Why has Fisher Lab made an egg-shaped coil? Responding to Minelab Go-Find’s square one? The manufacturers have started the metal detectors race and the prize will be our wallets. Here’s all about the Fisher F44: good and bad.
The Fisher F44 metal detector has two advantages – a large screen and moderate power supply with 2 AA batteries. In all other respects, it’s a usual low-end machine.
An S-shaped shaft comes with the mono control box (battery compartment, screen, controls – all in one housing) mounted on the upper part. It’s adjustable to user’s height.
The shaft can be disassembled in three parts. There are locking collars excluding a play in connections between these parts (say hello to the new White’s TreasureMaster and White’s TreasurePro that still don’t have such twist locks).
The Fisher F44 has a simple handgrip… The main problem with such handles is that with lapse of time the foam grip gets loose and starts spinning.
As for the Fisher F44 armrest, the manufacturer has used a ready-made one – from the Fisher Gold Bug DP machine. It’s convenient, simple and breaks down like all other plastic armrests. Allows the use of a fixing strap. There are supports underneath the armrest for the metal detector not to overturn. And there is a metal detecting secret concealed in these ones.
The Fisher F44 has a headphone jack located on the side of the housing… Not the best location. If the detector gives a lurch, it will bump the jack plug. I like when a headphone jack is positioned at the end of the upper shaft – the most practical solution.
The battery compartment is closed with a door. There is a container for 2 AA batteries underneath. The manufacturer promises up to 40 hours of continuous operation. Only 2 batteries! In my opinion, it’s a real plus for the Fisher F44.
One more advantage of this detector is the large screen. I like machines with large screens. Also, there is an adjustable screen backlight.
Almost all things you need while hunting are displayed on the Fisher F44 screen. 9 segment discrimination scale. Your chosen search program (there are both factory preset programs and a user mode). Target depth indicator. VDI and battery level indicator. The thing that is missing is sensitivity scale.
The Fisher F44 features include: search programs to choose from, ground balance, sensitivity adjustment, volume control (the setting that is often missing in inexpensive detectors). And the pinpoint mode. It’s strange to see some modern models without this mode (for example, the Golden Mask 5). The pinpoint is a really helpful thing and must-include for any machine.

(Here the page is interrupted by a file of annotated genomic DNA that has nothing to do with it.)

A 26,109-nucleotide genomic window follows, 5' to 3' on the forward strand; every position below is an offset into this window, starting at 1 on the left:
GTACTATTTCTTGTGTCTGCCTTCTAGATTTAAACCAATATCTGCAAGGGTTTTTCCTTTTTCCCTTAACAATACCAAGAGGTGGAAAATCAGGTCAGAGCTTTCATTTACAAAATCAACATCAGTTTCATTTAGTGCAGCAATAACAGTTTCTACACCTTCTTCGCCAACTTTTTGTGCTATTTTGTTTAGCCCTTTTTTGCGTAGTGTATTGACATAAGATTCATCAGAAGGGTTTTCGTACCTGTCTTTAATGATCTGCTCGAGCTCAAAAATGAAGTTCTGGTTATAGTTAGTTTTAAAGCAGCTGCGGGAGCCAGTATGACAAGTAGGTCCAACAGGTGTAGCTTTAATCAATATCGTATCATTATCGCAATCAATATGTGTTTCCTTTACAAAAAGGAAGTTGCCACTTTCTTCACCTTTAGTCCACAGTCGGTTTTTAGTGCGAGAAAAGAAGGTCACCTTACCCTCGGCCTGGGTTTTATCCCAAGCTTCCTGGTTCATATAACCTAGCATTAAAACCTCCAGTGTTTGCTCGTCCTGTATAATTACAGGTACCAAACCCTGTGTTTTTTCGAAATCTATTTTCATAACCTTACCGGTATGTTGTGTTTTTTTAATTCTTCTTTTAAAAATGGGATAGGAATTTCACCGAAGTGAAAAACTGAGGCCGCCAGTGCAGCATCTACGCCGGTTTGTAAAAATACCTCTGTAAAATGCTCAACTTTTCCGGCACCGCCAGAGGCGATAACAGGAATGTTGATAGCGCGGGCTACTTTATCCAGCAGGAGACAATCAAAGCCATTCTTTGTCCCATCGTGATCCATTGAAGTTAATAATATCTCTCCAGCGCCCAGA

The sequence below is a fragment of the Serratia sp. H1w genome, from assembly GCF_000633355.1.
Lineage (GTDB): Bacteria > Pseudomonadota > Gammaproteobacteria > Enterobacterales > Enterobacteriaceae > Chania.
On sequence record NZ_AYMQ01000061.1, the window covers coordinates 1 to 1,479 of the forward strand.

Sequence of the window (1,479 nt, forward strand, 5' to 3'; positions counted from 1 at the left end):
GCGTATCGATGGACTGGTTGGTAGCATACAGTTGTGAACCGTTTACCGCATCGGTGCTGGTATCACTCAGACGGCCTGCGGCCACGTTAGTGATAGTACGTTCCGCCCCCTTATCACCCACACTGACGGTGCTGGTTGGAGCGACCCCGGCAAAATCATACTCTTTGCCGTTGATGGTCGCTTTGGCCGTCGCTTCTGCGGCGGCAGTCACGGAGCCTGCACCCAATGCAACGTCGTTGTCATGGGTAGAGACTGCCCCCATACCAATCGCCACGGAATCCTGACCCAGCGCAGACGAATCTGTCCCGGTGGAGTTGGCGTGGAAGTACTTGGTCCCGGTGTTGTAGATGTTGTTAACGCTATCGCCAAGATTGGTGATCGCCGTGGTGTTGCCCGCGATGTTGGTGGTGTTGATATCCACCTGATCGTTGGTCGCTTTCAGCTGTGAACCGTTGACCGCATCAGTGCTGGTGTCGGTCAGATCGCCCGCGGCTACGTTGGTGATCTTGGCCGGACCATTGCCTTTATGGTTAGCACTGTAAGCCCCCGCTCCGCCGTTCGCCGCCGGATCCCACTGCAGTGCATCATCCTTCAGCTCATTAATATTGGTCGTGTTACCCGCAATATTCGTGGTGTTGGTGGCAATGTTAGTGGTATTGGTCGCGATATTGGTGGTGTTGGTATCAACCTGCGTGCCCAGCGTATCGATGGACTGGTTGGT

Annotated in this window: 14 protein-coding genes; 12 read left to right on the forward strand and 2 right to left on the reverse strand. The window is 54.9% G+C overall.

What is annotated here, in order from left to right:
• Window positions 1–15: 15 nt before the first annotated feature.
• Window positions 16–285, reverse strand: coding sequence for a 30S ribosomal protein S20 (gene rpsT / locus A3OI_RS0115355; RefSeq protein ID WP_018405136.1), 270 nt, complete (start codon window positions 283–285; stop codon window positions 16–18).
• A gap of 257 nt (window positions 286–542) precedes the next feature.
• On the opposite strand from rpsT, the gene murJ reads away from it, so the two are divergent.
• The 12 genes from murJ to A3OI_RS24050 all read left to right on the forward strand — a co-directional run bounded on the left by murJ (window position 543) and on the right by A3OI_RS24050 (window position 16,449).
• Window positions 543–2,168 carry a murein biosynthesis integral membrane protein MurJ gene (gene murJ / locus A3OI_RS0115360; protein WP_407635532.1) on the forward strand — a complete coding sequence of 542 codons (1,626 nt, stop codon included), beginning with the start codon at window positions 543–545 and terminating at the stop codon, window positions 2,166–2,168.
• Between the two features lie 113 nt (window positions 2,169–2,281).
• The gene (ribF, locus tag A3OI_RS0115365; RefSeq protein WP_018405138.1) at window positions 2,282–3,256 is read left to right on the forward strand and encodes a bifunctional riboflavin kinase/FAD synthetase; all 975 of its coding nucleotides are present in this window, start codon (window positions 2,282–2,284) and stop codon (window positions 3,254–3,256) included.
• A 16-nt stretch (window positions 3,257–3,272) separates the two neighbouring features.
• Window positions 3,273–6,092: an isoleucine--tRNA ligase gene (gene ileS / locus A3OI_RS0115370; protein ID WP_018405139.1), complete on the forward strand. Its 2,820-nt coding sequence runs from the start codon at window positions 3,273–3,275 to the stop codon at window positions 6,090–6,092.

The buttons are arranged in a row and are almost identical, with a small space between them. I haven’t liked the Fisher F44 controls. Try to press the ‘+’/’-‘ buttons when wearing gloves.
The Fisher F44 has an egg-shaped coil. The manufacturer tells us how this shape makes it possible to pick up more finds. But… The coil type is concentric and in practice you won’t notice any advantage of this shape.
The advantage of this coil lies in its weight – 350 grams. As for the 11-inch one, it really weighs not much.
But the disadvantage of the coil is that its working face is closed with a cover (but not sealed as other coils). With the lapse of time, such coils can be affected by moisture penetrated to the inside and will require additional sealing.
Why has Fisher Lab produced this detector? What machine must the Fisher F44 compete with? I’ve got an impression that the F44 metal detector is designed to replace the already existing Fisher F4-F5 models. And nothing more… The usual ground search detector.
And a few words about waterproofing quality of the Fisher F44… If the manufacturer could have made an amphibian metal detector that isn’t afraid of water, they would have written about it in big letters. When it is said that the device is not afraid of rain (weatherproof), it’s not an IP standard, it’s just words ))